Here are five Lunar New Year advertisements — mostly from Chinese companies — that have done a fantastic job of demonstrating this point. They are global and very Chinese, metropolitan and very rural. Chinese brands are evolving with Chinese audiences, and with the rapid growth of homegrown Chinese luxury, those international brands that are popular now need to adapt, or they will be left behind.

Rapid Urbanization

China’s rapid development has created a big gap in the quality of life between cities and the rural areas outside of them. Both Apple and cabinet manufacturer OPPEIN tap into this cultural truth with slightly different narratives.

Apple

Apple’s ad focuses on a mother’s love, and the amazing, odd things they do to show it. Intertwined with urban migration, among hundreds of millions of Chinese people in their 20s and 30s, leaving 老家 (birth homes) to work or study. Meant to have an emotional impact (you can almost feel the mother’s sadness to see her son leave home again) on Apple’s target audience, who would have similar experiences. The entire film was shoot using an iPhone (with some amazing lenses of course), by an award-wining director, in line with the “Shot on iPhone” campaign.

OPPEIN

OPPEIN’s ad explores a parents struggle about hosting their globalized, city dwelling son and his family, who are used to the modern comforts of urban life. This very evocative film demonstrates the gap that rapid urbanization creates, and the difficulties of keeping family units together. OPPEIN does a great job to bring their products (home accessories) into the story unobtrusively.

Generational Divide

People born after 1980 have only seen China as a global powerhouse, one of the world’s strongest economies, and home to some of the world’s most innovative and largest tech startups. Their parents, however, were born in, and lived through, much tougher times, with war followed by decades of long social chaos and even widespread famine.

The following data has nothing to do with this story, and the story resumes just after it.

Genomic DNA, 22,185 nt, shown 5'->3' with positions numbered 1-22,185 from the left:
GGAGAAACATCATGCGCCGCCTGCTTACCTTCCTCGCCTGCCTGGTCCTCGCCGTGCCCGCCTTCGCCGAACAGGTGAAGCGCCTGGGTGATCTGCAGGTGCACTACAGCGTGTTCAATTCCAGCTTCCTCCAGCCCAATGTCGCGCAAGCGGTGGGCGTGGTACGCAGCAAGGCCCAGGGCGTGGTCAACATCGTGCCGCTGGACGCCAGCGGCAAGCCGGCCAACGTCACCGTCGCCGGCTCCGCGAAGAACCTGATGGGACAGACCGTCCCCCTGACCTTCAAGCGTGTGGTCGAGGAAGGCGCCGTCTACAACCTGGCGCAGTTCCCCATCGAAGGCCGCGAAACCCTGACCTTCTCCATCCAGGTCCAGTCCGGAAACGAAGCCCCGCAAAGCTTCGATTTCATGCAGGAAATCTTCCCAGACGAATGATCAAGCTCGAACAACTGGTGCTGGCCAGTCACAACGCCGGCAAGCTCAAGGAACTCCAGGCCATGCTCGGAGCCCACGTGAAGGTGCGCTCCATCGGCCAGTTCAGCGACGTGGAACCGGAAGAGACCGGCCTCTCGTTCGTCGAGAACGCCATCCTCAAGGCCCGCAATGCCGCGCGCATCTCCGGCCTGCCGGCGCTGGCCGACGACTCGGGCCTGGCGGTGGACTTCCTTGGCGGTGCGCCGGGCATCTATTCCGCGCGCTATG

Alibaba x China Mobile

Peppa Pig has been both extremely popular and controversial in 2018. Alibaba saw an opportunity and created this Peppa Pig ad with China Mobile, a heart-warming tale of a grandparent’s journey to find the one present requested by his grandson. This was a beautifully crafted, evocative, and very moving commercial, though very different from other Chinese New Year ads, yet with a perfect touch of humor.

Jins

This ad is based on a true story of a daughter who lives in a big city and takes care of her aging father after the loss of her mother. The commercial explores the relationship between children and older parents, the generation gap between them, and the difficulty in understanding parents’ everyday struggles and understanding the way they show their parental love. Jin’s glasses are subtly included in the commercial, showing how they improve the elderly person’s everyday life — showing how “seeing little details” can also mean “noticing micro love.”

Family Legacy

The significance of the family has pervaded the Chinese culture for thousands of years. The ideology of the family unit held people together during the toughest times. And now, more than ever, China’s generational gap and rapid urbanization is challenging this tradition.

Alipay

This star-studded production generated a lot of positive online conversations when it was released just before Chinese New Year. It’s a multi-generational story directed by award-winning director Ann Hui, starring actors Chin Shih-chieh and Jessie Li, with music by the famous Chinese artist Chen Li. It is based on a true story of the three-generations of a family spanning some 70 years, and the good and bad times that have happened. But the symbolic character “福” (Fu, meaning happiness) has always been a constant belief in their hearts, bringing them together as a family. The “福” sign is also Alipay’s AR campaign to collect all physical “福” signs in order to promote its newly-released “apps.” Very subtle, the actual product demonstration only appears once at the end of the video.